Fleet News

Van Buyers Guide: City Vans

THE compact city van concept is not new, in fact it has been around for many years. Indeed sitting in even the most modern city van you could be forgiven for thinking that little has changed over the intervening years.

A six-footer can gain access to any of these vehicles, but they’d have to really want to get somewhere to spend a lot of time in the cab. As the external size suggests, these really are compact vans.

That said, they can carry a reasonable load, in some cases considerably more than a more expensive car-derived van, and they will whizz about town with the greatest of ease, parking in the smallest spaces.

If you have urban deliveries to make, and your parcels are not particularly large or heavy, a compact city van may well be the option you are looking for.

Daihatsu Extol

DAIHATSU has been in the compact van sector for many years, the Hijet range campaigning on merrily with an increasingly diverse range of vehicles and options.

These included a truly arthritic diesel, an LPG conversion for the petrol-engined van and a pick-up.

A couple of years ago the Hijet was replaced by an all new model, Daihatsu’s Extol, which has moved the game on some way.

Powered by a 1.3-litre petrol engine the Extol can handle a payload of 615kg and has a remarkable internal load volume of 2.2cu m. You also get twin sliding side doors and a tailgate at the rear to provide access to the load area in even the tightest parking space. Unlike the old forward control Hijet, the driver sits behind the front wheels in the Extol, making this a little bit more comfortable for the taller operator.

This move to the rear will also help in the case of an accident, providing more crumple zone between you and the vehicle in front. The Extol now comes with both driver and passenger airbags as standard.

Perhaps its biggest selling feature though was last year’s price reduction of £1,000, dropping the list price to just £5,995. If this is the sort of vehicle that suits your operation, you’ll be hard pressed to get more for the money.

Fact file

Daihatsu Extol 1.3 petrol
Power: 84.5bhp at 6,000rpm
Torque: 88.5lb-ft at 4,400rpm
Load box (lxwxh): 1,700mm x 1,330mm x 1,175mm
Gross vehicle weight: 1,600kg
Payload: 615kg (incl driver)
Price: £5,995 + VAT

Piaggio Porter

ITALIAN scooter manufacturer Piaggio decided to join this somewhat exclusive club a couple of years ago, with the introduction of the Porter van. Or should that be van range, as the Porter is available as panel van, window van, pick-up, tipper, Big Deck extended pick-up and the Maxxi, which is a pick-up with a twin rear wheel axle to enable it to carry larger loads.

Piaggio has retained the forward control layout, with the engine snuggling below the cab, rather than opting for a more laid-back driving position. That motor is, like all the others in the class, a 1.3- litre petrol pushing out a fairly pedestrian 64.3bhp. However unlike the competition, you can order your Porter with diesel power, though anyone who wants to drive a van with just 38bhp under their right foot must be doing some seriously short deliveries.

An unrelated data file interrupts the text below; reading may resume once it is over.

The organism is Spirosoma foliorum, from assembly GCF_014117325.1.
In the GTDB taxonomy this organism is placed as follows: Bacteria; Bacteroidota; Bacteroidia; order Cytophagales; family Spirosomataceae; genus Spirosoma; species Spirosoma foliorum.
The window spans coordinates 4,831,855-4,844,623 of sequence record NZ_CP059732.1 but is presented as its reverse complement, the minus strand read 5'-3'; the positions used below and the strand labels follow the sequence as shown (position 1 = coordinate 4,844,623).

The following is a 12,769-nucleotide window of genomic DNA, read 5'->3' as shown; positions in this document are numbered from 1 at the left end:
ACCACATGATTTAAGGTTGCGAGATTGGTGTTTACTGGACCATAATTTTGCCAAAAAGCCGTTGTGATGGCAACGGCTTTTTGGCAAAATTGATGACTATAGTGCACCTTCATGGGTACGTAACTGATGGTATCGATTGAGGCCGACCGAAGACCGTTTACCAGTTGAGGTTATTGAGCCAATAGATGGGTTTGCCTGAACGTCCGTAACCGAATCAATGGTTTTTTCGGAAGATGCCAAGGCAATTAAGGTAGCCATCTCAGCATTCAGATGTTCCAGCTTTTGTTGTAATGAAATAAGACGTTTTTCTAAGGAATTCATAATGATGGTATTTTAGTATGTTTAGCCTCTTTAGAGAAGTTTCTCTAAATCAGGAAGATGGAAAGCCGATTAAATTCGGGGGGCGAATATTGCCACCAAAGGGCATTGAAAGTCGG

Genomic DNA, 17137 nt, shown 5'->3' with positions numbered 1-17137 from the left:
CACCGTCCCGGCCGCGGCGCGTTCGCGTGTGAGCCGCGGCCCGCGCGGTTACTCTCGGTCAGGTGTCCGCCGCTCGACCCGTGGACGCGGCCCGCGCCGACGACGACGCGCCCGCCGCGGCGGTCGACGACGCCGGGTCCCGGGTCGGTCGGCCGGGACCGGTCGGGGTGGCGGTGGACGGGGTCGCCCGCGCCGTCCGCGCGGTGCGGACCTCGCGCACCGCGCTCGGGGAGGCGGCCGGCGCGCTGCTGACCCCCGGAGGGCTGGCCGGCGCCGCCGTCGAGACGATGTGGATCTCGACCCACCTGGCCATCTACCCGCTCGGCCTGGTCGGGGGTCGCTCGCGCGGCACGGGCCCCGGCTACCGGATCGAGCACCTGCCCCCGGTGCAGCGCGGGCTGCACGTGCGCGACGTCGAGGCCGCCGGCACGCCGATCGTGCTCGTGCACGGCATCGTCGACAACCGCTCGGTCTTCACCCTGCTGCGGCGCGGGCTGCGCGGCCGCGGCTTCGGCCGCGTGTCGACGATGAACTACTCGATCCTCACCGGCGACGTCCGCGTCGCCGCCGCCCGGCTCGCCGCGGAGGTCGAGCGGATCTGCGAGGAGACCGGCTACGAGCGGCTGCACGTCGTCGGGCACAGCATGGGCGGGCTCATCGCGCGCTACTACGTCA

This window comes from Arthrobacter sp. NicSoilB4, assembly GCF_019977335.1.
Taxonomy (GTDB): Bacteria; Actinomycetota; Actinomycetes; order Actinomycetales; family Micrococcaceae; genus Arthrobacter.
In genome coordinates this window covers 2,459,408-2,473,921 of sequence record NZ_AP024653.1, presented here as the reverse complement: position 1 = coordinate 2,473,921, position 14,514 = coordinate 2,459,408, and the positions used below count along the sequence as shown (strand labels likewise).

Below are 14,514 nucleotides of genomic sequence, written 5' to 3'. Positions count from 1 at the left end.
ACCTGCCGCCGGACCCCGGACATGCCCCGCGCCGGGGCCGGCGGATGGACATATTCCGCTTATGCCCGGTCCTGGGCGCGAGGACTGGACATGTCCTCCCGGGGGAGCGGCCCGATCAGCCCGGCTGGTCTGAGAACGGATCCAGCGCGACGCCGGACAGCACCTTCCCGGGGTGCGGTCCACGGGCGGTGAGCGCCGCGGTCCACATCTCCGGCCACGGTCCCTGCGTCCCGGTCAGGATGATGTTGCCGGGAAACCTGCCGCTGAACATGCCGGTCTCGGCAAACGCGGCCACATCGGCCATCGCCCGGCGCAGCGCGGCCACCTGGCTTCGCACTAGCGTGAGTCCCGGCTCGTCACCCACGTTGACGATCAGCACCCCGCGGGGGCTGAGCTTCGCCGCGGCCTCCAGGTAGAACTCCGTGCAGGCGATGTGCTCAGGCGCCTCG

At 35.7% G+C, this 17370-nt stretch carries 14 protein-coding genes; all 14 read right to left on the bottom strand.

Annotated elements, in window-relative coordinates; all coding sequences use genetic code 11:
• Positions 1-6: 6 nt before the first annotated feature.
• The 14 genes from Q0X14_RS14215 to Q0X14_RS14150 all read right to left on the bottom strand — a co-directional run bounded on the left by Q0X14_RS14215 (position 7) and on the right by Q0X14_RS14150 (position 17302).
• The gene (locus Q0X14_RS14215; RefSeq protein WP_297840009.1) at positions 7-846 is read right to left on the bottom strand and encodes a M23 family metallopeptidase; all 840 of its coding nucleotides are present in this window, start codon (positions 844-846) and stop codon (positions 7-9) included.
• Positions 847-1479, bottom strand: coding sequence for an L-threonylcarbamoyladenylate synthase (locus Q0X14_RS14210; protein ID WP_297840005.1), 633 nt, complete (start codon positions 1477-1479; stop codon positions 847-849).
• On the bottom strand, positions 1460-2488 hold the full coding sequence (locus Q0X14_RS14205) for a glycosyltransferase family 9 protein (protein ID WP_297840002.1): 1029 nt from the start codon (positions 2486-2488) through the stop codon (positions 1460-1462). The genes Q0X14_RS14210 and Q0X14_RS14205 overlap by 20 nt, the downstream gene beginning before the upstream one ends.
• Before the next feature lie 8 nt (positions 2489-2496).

In addition you can order any of the petrol models with four wheel drive, should you need to climb a 20% hill. Given that the option will cost you £2,555, or around 40% of the price of the entire vehicle, it seems unlikely that there will be many takers. You can even opt for electric power if you fancy the milk float approach.

Piaggio certainly wins the prize for choice in this market, with no fewer than seven models, two chassis and more than 50 aftermarket body options. Maybe there’s one to suit your operation.

Fact file

Piaggio Porter 1.3 petrol panel van
Power: 64.3bhp at 4,800rpm
Torque: 99lb-ft at 2,800rpm
Load box (lxwxh): 1,760mm x 1,270mm x 1,340mm
Gross vehicle weight: 1,550kg
Payload: 560kg (incl driver)
Price: £5,995 + VAT

Piaggio Porter 1.4 diesel
Power: 38bhp at 4,300rpm
Torque: 65lb-ft at 2,600rpm
Load box (lxwxh): 1,760mm x 1,270mm x 1,340mm
Gross vehicle weight: 1,550kg
Payload: 575kg (incl driver)
Price: £6,495 + VAT

Suzuki Carry

VERY much in the current mould, Suzuki’s Carry is powered by a 1.3-litre petrol engine with the cab slightly back from the front wheels. The Carry is available as a panel van or a pick-up and the van benefits from twin sliding side doors and a tailgate, the same as Daihatsu’s Extol.

The Suzuki is slightly down on power compared to its main competitor, at 77bhp, though you don’t have to have the tappets bouncing to achieve it. It is also down on specification in some areas, with only a driver’s airbag on the standard list. You do get a collapsible steering column and side protection however.

At the business end of the van the load area is slightly shorter, at 1,620mm, but a little wider at 1,240mm. The Carry also loses out slightly on interior height to the Daihatsu.
But let’s face it, if you are filling one of these compact movers to the roof then you really need a bigger van. To be fair, there is little to choose between all of the manufacturers here in terms of their standard van offering. Unless you need diesel power, four wheel drive or some unusual specification, the choice is probably going to be made on location and the service provided by their dealers.

Fact file

Suzuki Carry 1.3 petrol
Power: 77bhp at 5,700rpm
Torque: 74.5lb-ft at 3,000rpm
Load box (lxwxh): 1,620mm x 1, 340mm x 1,100mm
Gross vehicle weight: 1,450kg
Payload: 577kg (incl driver)
Price: £6,895 + VAT

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